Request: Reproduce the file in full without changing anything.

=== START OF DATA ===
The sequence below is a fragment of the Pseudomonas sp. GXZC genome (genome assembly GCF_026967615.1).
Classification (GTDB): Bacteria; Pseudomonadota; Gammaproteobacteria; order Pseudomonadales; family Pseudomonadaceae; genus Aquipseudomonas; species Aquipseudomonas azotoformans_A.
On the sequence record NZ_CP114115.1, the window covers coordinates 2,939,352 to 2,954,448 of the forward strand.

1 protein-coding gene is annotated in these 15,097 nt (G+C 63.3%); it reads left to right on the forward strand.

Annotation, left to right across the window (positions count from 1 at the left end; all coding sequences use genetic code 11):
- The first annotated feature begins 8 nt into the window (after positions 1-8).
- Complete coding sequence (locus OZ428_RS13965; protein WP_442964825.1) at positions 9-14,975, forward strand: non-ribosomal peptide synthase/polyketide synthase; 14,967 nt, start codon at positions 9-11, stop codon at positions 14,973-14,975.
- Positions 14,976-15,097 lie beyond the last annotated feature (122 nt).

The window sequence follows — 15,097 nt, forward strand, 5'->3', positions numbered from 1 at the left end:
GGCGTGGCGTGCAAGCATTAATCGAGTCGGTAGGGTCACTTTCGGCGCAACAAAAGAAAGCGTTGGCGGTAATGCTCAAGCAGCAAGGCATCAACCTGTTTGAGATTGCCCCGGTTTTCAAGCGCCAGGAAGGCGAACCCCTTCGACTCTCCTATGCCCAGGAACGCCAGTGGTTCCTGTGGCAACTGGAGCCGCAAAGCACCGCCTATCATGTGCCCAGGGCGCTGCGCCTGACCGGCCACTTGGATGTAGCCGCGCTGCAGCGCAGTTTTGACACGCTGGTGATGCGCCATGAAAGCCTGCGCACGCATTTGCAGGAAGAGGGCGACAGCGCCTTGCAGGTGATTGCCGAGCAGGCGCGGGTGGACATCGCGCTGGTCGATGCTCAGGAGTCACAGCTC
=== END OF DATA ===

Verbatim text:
The sequence below is a fragment of the Pseudomonas sp. GXZC genome (genome assembly GCF_026967615.1).
Classification (GTDB): Bacteria; Pseudomonadota; Gammaproteobacteria; order Pseudomonadales; family Pseudomonadaceae; genus Aquipseudomonas; species Aquipseudomonas azotoformans_A.
On the sequence record NZ_CP114115.1, the window covers coordinates 2,939,352 to 2,954,448 of the forward strand.

1 protein-coding gene is annotated in these 15,097 nt (G+C 63.3%); it reads left to right on the forward strand.

Annotation, left to right across the window (positions count from 1 at the left end; all coding sequences use genetic code 11):
- The first annotated feature begins 8 nt into the window (after positions 1-8).
- Complete coding sequence (locus OZ428_RS13965; protein WP_442964825.1) at positions 9-14,975, forward strand: non-ribosomal peptide synthase/polyketide synthase; 14,967 nt, start codon at positions 9-11, stop codon at positions 14,973-14,975.
- Positions 14,976-15,097 lie beyond the last annotated feature (122 nt).

The window sequence follows — 15,097 nt, forward strand, 5'->3', positions numbered from 1 at the left end:
GGCGTGGCGTGCAAGCATTAATCGAGTCGGTAGGGTCACTTTCGGCGCAACAAAAGAAAGCGTTGGCGGTAATGCTCAAGCAGCAAGGCATCAACCTGTTTGAGATTGCCCCGGTTTTCAAGCGCCAGGAAGGCGAACCCCTTCGACTCTCCTATGCCCAGGAACGCCAGTGGTTCCTGTGGCAACTGGAGCCGCAAAGCACCGCCTATCATGTGCCCAGGGCGCTGCGCCTGACCGGCCACTTGGATGTAGCCGCGCTGCAGCGCAGTTTTGACACGCTGGTGATGCGCCATGAAAGCCTGCGCACGCATTTGCAGGAAGAGGGCGACAGCGCCTTGCAGGTGATTGCCGAGCAGGCGCGGGTGGACATCGCGCTGGTCGATGCTCAGGAGTCACAGCTC